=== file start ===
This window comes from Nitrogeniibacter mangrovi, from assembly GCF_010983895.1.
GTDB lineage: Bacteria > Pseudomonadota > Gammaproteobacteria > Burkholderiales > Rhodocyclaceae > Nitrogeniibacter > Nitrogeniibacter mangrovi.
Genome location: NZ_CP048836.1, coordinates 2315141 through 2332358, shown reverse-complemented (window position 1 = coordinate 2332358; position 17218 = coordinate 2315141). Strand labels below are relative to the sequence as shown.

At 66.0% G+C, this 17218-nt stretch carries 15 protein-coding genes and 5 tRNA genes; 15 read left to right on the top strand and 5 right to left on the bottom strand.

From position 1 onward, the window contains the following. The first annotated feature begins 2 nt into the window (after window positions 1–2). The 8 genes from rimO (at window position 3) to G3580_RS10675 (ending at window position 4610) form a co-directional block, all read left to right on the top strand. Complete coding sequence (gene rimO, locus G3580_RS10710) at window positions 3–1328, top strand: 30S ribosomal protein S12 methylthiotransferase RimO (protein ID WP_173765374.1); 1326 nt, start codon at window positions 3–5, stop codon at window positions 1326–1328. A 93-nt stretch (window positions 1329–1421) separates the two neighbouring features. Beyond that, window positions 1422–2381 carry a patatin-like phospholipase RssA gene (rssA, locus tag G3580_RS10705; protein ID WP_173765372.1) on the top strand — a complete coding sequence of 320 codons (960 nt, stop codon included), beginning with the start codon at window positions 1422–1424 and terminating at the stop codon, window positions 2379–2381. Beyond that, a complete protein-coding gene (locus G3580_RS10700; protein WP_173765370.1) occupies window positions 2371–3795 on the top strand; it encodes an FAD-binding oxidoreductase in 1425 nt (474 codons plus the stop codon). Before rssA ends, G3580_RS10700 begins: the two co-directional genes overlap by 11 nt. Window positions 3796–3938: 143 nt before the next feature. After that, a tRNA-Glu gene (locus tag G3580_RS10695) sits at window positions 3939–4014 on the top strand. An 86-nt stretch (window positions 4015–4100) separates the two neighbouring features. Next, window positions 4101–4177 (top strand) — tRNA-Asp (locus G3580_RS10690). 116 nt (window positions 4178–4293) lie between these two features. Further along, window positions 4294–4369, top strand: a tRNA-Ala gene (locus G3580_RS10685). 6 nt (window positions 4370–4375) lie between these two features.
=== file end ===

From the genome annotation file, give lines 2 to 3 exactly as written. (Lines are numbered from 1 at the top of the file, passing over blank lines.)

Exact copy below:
GTDB lineage: Bacteria > Pseudomonadota > Gammaproteobacteria > Burkholderiales > Rhodocyclaceae > Nitrogeniibacter > Nitrogeniibacter mangrovi.
Genome location: NZ_CP048836.1, coordinates 2315141 through 2332358, shown reverse-complemented (window position 1 = coordinate 2332358; position 17218 = coordinate 2315141). Strand labels below are relative to the sequence as shown.